Re: Cached plans and statement generalization

From: Konstantin Knizhnik <k(dot)knizhnik(at)postgrespro(dot)ru>
To: Andres Freund <andres(at)anarazel(dot)de>
Cc: Tom Lane <tgl(at)sss(dot)pgh(dot)pa(dot)us>, Bruce Momjian <bruce(at)momjian(dot)us>, Douglas Doole <dougdoole(at)gmail(dot)com>, Robert Haas <robertmhaas(at)gmail(dot)com>, Pavel Stehule <pavel(dot)stehule(at)gmail(dot)com>, PostgreSQL Hackers <pgsql-hackers(at)postgresql(dot)org>
Subject: Re: Cached plans and statement generalization
Date: 2017-05-11 20:30:46
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On 05/11/2017 10:52 PM, Andres Freund wrote:
> On 2017-05-11 22:48:26 +0300, Konstantin Knizhnik wrote:
>> On 05/11/2017 09:31 PM, Tom Lane wrote:
>>> Bruce Momjian <bruce(at)momjian(dot)us> writes:
>>>> Good point. I think we need to do some measurements to see if the
>>>> parser-only stage is actually significant. I have a hunch that
>>>> commercial databases have much heavier parsers than we do.
>>> FWIW, gram.y does show up as significant in many of the profiles I take.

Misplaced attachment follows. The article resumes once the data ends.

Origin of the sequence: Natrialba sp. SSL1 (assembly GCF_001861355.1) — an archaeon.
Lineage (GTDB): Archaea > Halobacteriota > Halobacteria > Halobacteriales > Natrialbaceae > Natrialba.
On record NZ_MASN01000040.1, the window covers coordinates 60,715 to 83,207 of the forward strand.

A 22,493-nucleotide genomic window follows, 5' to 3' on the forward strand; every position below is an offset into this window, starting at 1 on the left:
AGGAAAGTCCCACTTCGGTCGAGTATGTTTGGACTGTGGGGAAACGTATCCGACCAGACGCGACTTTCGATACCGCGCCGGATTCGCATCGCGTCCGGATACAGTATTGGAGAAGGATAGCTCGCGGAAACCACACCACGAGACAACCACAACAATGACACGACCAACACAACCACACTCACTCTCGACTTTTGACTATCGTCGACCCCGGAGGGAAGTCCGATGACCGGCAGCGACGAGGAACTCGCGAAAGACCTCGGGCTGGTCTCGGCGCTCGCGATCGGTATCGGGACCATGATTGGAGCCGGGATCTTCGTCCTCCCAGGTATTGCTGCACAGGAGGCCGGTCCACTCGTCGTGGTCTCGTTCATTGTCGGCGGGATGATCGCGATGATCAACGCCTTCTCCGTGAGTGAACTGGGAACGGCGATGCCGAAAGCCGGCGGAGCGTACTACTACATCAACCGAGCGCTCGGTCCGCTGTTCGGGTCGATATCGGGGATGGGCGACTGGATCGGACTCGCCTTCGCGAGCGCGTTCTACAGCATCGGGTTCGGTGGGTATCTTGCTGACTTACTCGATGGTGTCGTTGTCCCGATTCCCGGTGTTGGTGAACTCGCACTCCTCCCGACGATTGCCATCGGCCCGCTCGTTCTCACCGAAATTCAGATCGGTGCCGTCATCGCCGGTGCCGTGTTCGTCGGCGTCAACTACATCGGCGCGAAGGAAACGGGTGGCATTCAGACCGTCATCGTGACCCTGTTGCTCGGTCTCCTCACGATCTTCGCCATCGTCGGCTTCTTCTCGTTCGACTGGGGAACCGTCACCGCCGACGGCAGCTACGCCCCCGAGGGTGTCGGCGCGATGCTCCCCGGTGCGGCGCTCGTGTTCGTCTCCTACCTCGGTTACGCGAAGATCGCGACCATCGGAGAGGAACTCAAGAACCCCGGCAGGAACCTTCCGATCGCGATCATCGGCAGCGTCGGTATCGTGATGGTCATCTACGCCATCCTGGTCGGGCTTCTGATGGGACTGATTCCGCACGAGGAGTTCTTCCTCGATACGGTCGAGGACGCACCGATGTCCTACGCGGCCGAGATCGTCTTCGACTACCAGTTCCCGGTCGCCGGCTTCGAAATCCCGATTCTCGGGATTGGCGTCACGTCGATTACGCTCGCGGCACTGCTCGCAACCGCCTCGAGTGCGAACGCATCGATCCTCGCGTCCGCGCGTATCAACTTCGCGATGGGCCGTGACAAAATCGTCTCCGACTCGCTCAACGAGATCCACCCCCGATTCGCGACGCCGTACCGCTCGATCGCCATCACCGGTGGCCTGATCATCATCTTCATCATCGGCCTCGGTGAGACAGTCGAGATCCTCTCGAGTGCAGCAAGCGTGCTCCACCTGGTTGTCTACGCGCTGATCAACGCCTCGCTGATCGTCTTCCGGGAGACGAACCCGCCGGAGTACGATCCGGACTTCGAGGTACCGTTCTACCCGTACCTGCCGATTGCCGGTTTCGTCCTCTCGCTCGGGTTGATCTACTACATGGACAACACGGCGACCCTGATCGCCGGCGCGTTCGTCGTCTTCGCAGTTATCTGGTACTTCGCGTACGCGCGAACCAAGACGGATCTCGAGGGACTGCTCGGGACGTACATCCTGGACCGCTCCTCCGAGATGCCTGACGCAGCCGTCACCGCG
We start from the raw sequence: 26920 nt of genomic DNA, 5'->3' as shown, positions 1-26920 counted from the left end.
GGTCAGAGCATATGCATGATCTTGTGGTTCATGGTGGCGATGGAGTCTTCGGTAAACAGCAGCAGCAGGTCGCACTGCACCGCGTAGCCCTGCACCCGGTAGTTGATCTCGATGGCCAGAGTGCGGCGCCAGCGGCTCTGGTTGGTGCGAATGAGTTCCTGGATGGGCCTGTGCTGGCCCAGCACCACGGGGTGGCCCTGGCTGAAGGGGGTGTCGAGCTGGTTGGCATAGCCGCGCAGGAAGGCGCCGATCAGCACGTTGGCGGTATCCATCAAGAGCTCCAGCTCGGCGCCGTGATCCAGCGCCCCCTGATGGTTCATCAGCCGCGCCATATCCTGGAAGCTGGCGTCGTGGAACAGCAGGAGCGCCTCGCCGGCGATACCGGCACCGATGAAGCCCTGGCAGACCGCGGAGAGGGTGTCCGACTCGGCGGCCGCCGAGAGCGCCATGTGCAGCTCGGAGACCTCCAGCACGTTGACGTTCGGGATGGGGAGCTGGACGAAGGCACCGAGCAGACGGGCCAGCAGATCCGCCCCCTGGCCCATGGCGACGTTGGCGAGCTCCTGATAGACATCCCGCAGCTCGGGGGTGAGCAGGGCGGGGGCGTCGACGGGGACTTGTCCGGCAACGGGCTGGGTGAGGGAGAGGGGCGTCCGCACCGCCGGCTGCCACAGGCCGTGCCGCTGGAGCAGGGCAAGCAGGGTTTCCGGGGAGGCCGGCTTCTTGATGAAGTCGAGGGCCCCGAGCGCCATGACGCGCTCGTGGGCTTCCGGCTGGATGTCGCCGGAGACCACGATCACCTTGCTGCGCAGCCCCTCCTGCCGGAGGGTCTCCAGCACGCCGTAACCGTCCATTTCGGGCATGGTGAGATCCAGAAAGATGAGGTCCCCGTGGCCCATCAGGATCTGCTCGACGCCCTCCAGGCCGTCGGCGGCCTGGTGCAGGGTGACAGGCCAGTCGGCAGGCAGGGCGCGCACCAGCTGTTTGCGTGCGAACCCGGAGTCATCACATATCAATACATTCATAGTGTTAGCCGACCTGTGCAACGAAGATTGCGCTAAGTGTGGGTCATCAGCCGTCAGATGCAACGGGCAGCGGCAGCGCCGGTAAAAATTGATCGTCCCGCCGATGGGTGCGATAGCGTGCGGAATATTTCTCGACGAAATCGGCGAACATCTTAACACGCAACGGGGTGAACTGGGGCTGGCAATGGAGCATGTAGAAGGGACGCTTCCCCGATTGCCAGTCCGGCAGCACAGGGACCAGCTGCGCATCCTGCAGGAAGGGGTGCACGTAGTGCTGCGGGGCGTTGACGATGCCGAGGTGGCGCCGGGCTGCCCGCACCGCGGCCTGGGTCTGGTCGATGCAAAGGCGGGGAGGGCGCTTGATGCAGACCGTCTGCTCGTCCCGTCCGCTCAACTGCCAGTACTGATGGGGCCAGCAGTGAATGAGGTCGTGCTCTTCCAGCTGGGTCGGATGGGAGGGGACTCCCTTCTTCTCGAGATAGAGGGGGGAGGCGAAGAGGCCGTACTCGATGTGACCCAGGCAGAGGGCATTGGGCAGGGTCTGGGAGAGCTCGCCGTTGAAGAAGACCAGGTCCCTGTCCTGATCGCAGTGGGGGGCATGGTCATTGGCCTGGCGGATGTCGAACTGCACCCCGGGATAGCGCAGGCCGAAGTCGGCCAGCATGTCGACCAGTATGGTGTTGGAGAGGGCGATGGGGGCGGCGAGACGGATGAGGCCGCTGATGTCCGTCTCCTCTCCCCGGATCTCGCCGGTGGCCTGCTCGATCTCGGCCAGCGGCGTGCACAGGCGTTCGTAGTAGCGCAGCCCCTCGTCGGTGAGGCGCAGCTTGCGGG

>>> I speculate that this is not so much that it eats many CPU cycles, as that
>>> the constant tables are so large as to incur lots of cache misses. scan.l
>>> is not quite as big a deal for some reason, even though it's also large.
>>> regards, tom lane
>> Yes, my results shows that pg_parse_query adds not so much overhead:
>> 206k TPS for my first variant with string literal substitution and modified query text used as hash key vs.
>> 181k. TPS for version with patching raw parse tree constructed by pg_parse_query.
> Those numbers and your statement seem to contradict each other?

Oops, my parse error:( I incorrectly read Tom's statement.
Actually, I also was afraid that price of parsing is large enough and this is why my first attempt was to avoid parsing.
But then I find out that most of the time is spent in analyze and planning (see attached profile):

pg_parse_query: 4.23%
pg_analyze_and_rewrite 8.45%
pg_plan_queries: 15.49%

> - Andres

Konstantin Knizhnik
Postgres Professional:
The Russian Postgres Company

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